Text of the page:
|Sweet and cedary with a note of nutmeg. This veiny Churchill also delivers hints of brown sugar and some sharp woodiness on the finish.|
|Issue||Cigar Aficionado – Feb 01, 2014|
|More Reviews of this Cigar|
Issue: Cigar Aficionado: Aug 01, 2016 | Score: 88
This big Churchill is mostly wheaty and woody in character with touches of maple sweetness and an earthy finish.
Issue: Cigar Insider: Oct 22, 2013 | Score: 88
Sweet and cedary with a note of nutmeg. This veiny Churchill also delivers hints of brown sugar and some sharp woodiness on the finish.
Issue: Cigar Aficionado: Oct 01, 2013 | Score: 90
Flinty flavors become floral and toasty before picking up a pleasant nuttiness. A touch of vanilla also comes through.
Issue: Cigar Aficionado: Jun 01, 2012 | Score: 84
A rough start settles down a bit to offer a perfumey smoke that leaves a heavy mineral aftertaste.
Issue: Cigar Aficionado: Jan 01, 2011 | Score: 94
Corojo seed makes superb tobacco, but it's a fickle leaf. Because it is vulnerable to disease and yields fewer leaves per acre than newer hybrids, growing Corojo is far from easy. But in 2007 the crop in the Jamastran Valley of Honduras was superb, and today that Corojo leaf wrapper is being used to roll Camacho Corojo cigars. Camacho is a Miami company (now a subsidiary of Davidoff of Geneva) that earned some of its highest ratings ever from Cigar Aficionado this year, and this No. 5 ranking of the Camacho Corojo Churchill represents Camacho's highest finish ever in our Top 25. There's a lot to like about this cigar—it's a big, hefty smoke, medium to full bodied, and loaded with rich, leathery flavors and notes of earth and dark fruit. At less than $7, it's also a bargain, one of the best buys on our list. While the term Corojo is used quite liberally throughout the industry, it specifically refers to a seed variety created by the Rodriguez family on a tobacco plantation in Pinar del Río, Cuba, known as El Corojo. The wrapper leaves grown from the seed developed by the Rodriguez clan had flavor and color unlike anything else. Cuba no longer grows Corojo-seed tobacco, but Julio Eiroa, patriarch of the Eiroa family, former owners of Camacho, still grows tobacco from Corojo seed on his farm in the fertile Jamastran Valley of Honduras.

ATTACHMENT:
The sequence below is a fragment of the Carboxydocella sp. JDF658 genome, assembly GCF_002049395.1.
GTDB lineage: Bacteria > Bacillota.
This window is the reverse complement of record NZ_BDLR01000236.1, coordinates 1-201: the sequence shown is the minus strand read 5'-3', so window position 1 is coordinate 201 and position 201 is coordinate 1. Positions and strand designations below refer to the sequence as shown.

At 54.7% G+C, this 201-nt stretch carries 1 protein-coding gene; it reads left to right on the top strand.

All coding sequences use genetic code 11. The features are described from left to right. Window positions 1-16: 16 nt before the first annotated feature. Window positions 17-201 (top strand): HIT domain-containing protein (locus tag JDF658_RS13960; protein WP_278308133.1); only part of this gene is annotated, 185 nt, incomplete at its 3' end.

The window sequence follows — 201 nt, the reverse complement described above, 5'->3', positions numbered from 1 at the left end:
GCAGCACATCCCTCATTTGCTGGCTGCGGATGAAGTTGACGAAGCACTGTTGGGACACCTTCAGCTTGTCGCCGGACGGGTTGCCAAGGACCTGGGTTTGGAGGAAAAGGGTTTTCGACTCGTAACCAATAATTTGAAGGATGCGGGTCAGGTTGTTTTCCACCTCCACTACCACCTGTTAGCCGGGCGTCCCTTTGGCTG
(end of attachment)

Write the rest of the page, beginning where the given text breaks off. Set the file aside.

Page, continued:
Issue: Cigar Aficionado: Dec 01, 2010 | Score: 92
Beautifully dark in appearance with minor veins. There is a rich, profoundly leathery character to this cigar, which also offers dark fruit and earthy notes. Medium to full bodied.
Issue: Cigar Aficionado: Feb 01, 2006 | Score: 89
Beautiful color on this cigar, which has a bumpy wrapper. The draw is fine. There’s a touch of sweetness here, with creamy, woody notes and superb balance. The finish is slightly short.
Issue: Cigar Insider: Aug 23, 2005 | Score: 88
This good-looking cigar burns with an enticing aroma, but it has an inconsistent burn. It has flavors of nuts, earth and sweet wood, but it could use more depth. The finish is also somewhat short.
Issue: Cigar Aficionado: Apr 01, 2003 | Score: 86
Rich and leathery in appearance. The cigar has an uneven burn. It's chewy and bready, with notes of almond and sweet wood. Medium bodied.
Issue: Cigar Aficionado: Apr 01, 2002 | Score: 88
Toothy and oily, this cigar has a good draw, and burns evenly. It's toasty and rich. The flavors of caramel and cream were noted, and the cigar is medium to full bodied.
Issue: Cigar Insider: Jun 01, 2001 | Score: 91
This attractive cigar is peppery and grassy. It has a roasted meat flavor with hints of caramel and honey. Rich and complex.
|Cigar Aficionado's 100-Point Scale|